With spring the arrival of spring, you may be feeling the need to let go of stale beliefs and habits that are dragging you down and start fresh. Perhaps you want to let go of the belief that you’re not good enough and pursue a passion you’ve been afraid to follow, or get off the couch and start training for that 5 km marathon you’ve teetered on running for the past three years. If you are at all immersed in the alternative health community, spring is the most likely time to hear about detoxification programs. These programs can range from a three day juice or water fast, to simply removing allergens and toxic foods from your diet for a period of time. I am neither a lover or hater of detox programs, but I do believe that they have an important role to play in maintaining health in a world where we are bombarded with toxins. Most chronic diseases today are related to congestion, stagnation and toxicity, making a cleanse an integral part of the healing process.
As I mentioned in my previous post, there are some questions and considerations we must grapple with before embarking on any detox program. The first time I tried a juice fast I was so nauseous and fatigued by the end of the first day, I had to eat something. Why? I was also struggling with adrenal fatigue and hypoglycemia and a juice fast put further stress on my adrenals as they worked overtime to maintain my blood sugar. Needless to say, it was a failed attempt and put me off of any sort of detox or cleanse for a long time.
Do not follow in my footsteps and consider these three questions before running out to purchase that juicer for your fast:
1. Is it the right time for ME?
Just because it is spring and all your friends and health gurus are on a cleanse, doesn’t mean it is the right time for you. If you are going through a particularly rough transition in your personal or work life, or struggling with difficult emotions right now, you might not want to take on the additional stress of changing your diet dramatically and/or going on a fast. Detoxing isn’t only physical, it’s an oppourtunity to process and release emotions (which will be more readily available at this time) and cleanse our minds of negative beliefs and thought patterns. Therefore, to get the most out of the cleanse, we need the time and space to let everything flow naturally (and trust me, there will likely be stuff flowing from every direction). If you are able to lighten your workload and social commitments, or take some time off, it’s probably a good idea to do so. Ideally, you would be with other people who are also cleansing (like at a meditation retreat), or somewhere where you can spend a lot of time alone. Detoxing should be a time of turning inward, being honest with yourself, shedding the old and committing to making healthier, more loving choices in the future.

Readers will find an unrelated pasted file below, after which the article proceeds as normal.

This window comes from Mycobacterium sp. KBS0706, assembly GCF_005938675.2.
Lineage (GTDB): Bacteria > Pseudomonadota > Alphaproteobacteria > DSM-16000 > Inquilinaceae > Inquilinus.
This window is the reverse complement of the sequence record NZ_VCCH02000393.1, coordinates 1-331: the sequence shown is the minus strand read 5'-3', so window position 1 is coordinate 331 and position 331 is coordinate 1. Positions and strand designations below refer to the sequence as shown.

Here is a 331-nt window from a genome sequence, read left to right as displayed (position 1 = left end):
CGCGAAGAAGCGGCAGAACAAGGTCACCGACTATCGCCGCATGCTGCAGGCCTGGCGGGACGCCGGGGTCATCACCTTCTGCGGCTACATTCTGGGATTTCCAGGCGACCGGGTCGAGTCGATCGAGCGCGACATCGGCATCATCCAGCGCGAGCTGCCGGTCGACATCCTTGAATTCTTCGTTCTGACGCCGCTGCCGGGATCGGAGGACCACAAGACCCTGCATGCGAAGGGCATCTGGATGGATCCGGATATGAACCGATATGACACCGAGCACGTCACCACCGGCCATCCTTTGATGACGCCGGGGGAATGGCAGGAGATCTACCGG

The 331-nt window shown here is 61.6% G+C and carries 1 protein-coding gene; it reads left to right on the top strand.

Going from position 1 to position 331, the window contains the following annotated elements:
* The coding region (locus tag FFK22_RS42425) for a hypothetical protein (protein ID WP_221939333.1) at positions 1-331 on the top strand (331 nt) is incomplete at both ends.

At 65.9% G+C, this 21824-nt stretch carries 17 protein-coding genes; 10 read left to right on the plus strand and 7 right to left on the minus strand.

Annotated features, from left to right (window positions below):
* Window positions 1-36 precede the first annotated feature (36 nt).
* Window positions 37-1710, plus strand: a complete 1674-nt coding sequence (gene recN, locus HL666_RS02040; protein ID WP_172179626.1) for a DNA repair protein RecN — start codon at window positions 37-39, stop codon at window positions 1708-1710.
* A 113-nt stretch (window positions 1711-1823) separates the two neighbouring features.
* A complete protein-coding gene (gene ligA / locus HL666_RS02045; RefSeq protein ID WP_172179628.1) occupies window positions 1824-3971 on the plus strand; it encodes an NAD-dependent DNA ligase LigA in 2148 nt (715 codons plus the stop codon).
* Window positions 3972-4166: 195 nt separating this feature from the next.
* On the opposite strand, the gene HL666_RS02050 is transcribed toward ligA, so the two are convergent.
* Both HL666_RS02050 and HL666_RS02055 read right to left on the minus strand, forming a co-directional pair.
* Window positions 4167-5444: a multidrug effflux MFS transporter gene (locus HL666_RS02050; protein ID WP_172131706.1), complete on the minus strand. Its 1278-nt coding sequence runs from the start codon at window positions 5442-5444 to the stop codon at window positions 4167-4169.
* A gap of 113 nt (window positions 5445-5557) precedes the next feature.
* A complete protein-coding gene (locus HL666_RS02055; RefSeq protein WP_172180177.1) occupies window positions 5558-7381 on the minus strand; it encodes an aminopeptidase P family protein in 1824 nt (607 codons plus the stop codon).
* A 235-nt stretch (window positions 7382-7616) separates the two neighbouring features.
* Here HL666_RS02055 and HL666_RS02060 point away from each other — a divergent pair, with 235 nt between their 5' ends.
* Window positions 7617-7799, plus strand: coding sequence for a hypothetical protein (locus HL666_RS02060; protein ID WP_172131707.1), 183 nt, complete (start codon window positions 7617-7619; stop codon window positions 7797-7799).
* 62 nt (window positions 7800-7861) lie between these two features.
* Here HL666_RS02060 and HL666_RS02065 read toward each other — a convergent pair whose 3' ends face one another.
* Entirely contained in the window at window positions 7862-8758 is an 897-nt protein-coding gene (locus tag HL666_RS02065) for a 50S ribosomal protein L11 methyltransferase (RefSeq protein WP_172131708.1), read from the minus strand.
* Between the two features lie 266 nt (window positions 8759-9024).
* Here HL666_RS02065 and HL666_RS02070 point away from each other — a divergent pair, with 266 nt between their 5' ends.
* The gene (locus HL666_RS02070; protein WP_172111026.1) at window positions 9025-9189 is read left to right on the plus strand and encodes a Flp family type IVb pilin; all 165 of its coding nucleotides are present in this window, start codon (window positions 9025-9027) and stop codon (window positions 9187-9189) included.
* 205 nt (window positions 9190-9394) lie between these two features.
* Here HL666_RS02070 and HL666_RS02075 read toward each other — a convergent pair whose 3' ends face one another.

2. Is it the right time for MY body?
When I attempted my juice fast, it clearly was not right for my body because I was in a state of depletion, or deficiency. Elson Haas talks about cleaning or detoxification as being one part of the “trilogy of nutritional action” – the others being building (toning) and balance (maintenance). If you are already in a state of depletion (i.e. chronically or acutely ill or elderly), it might not be wise to do a detox and it could make matters worse. Likewise, individuals in a state of building (toning), such as young children and pregnant women, are not advised to go on a cleansing regime. If you have a condition like adrenal fatigue, diabetes, hypoglycemia or anemia, beware of how fasting and altering your diet will affect your blood sugar levels and energy. Lastly, anyone on prescription drugs or addicted to alcohol/drugs, should consult an alternative minded MD before attempting a detox.
3. Am I being mindful of why I want to detox and what I hope to gain from the process?
If you believe a detox is a quick fix to all your health problems, or you are using it as a crutch (i.e. you eat and drink crap the rest of the year and think a cleanse once or twice a year will make your body as good as new), then I challenge you to take a step back and look a little deeper into your beliefs about caring for your body. If you find yourself wanting to start a detox on impulse or because everyone at the office is doing it, take another step back. While a three day fast can result in feelings of rejuvenation in the short term, it is more beneficial to view a cleanse as a transition into a healthier lifestyle and to take it slow, listening to your body every step of the way. If you go into a cleanse with the intention of releasing toxic habits (i.e. alcohol, caffeine, sugar, self-limiting beliefs, etc.) and replacing them with healthier options, it is more likely to be a success in the long run.
So the question again – to detox or not to detox? Well, that is a question only you can answer by tuning into your deepest self and being conscious of your intentions and your current state of health. If you’re ready, hopefully my posts over the next month will provide valuable insight and guidance. In Sunday’s post, I’ll explore where most of our toxic exposure is coming from – a little dreary; but trust me, ignorance is not bliss, especially when it comes to this topic!